"I don't think they're in any way unconnected," says Jack Rabid of Licher's music/art addiction. "I think that he approaches all of his projects with both in mind. I think it's so important that the two be commensurate that it's part and parcel of him, period."
Hank Williams Jr. is responsible for Bruce and Karen Licher moving to Arizona. At least the boxed set of Hank's music that IPR did the art for provided the money that got the couple out of wicked, ugly L.A. "It's true," says Bruce, shrugging. "That was the job. When they were preparing to do this box for Bocephus, they wanted a Forties look, so they called me up. Though I haven't listened to it yet."
Certainly a drastic move--from a downtown neighborhood where people snort crystal to a pine-scented land where people worship crystals--but Licher was fed up with the earthquakes and crime in the City of Angels, and Sedona presented a bucolic option. "For years, when we would go on vacations, we'd visit small towns and say, 'Could we live here?' But I had family living in Sedona, and another advantage is that a lot of our friends want to come visit; it's a place people want to come to. I think it's also good for business. It's got a name."
Licher's work is developing a name, as well, to the point of the supreme compliment: People are stealing his look. "Just in the past few years, there have been several new studios set up where it has been fairly obvious that they've been influenced or inspired by what I've been doing," says Licher, who is humble but no fool. "I have mixed feelings about it at times, but it also pushes me to try new things and not to get stuck in one style."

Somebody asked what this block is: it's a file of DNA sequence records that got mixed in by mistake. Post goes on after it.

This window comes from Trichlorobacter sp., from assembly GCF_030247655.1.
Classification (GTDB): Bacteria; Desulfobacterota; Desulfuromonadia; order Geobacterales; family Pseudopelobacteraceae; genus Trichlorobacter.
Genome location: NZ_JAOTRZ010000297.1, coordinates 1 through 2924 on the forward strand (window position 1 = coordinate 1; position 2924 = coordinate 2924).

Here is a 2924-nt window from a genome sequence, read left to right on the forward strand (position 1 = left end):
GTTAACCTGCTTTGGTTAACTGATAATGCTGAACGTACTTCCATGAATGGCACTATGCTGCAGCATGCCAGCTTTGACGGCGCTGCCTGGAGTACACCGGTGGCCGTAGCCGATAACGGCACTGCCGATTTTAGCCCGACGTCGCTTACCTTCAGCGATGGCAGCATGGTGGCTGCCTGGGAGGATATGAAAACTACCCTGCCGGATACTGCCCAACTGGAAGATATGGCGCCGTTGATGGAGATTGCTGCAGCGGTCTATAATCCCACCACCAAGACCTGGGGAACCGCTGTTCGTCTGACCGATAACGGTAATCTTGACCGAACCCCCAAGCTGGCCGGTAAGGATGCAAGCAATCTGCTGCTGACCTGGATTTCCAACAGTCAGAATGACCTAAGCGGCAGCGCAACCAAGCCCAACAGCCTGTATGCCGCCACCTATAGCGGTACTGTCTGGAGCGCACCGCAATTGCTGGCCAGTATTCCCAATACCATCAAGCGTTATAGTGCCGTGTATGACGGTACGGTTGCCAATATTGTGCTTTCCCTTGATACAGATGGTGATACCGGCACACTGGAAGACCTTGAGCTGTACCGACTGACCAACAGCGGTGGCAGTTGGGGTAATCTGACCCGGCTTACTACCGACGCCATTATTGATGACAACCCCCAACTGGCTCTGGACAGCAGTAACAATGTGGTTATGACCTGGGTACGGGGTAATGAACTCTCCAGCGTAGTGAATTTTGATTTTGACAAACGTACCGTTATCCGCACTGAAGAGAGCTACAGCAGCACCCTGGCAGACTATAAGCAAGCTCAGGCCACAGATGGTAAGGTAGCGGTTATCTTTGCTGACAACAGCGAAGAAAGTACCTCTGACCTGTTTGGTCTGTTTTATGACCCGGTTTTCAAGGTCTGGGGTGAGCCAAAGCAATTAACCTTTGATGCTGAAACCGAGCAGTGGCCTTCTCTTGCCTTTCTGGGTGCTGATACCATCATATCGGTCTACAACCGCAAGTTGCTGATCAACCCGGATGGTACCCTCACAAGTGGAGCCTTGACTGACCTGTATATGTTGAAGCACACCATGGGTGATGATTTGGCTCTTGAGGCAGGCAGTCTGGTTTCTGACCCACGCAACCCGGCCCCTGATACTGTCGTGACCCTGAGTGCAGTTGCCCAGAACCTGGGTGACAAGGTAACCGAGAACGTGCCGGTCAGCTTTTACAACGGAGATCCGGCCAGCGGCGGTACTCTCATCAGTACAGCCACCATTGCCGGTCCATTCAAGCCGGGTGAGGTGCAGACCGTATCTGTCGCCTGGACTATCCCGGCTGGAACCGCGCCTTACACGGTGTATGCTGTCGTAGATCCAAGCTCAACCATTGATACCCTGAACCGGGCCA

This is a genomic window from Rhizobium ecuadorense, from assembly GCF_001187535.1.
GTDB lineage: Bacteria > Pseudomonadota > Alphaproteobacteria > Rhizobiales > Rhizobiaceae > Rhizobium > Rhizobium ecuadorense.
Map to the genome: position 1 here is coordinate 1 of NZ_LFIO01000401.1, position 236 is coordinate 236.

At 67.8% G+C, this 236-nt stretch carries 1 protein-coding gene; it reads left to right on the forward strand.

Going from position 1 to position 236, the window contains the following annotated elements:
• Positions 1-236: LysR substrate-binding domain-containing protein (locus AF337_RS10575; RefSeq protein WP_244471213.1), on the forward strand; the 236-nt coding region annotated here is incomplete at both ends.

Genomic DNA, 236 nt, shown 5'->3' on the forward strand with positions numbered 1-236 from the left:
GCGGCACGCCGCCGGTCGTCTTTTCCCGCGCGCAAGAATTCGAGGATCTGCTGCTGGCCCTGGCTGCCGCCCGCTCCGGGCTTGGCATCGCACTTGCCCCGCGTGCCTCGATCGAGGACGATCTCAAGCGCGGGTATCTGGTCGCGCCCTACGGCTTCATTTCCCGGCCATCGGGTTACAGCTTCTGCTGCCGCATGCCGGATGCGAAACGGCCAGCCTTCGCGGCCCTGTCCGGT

Yet Licher's style, in a broad sense, has not changed. What sets it so distinctively apart--both in music and in design--is the interweaving of old and new, baroque and fundamental, loud and soft. It doesn't parade as "art" with a capital A, but it is not meant for mass consumption, either. Licher's work is personal; his business isn't named Independent Project for nothing. "I'm just trying to create something interesting that isn't already out there," he says. "If it's already been done, I don't see any reason to do it.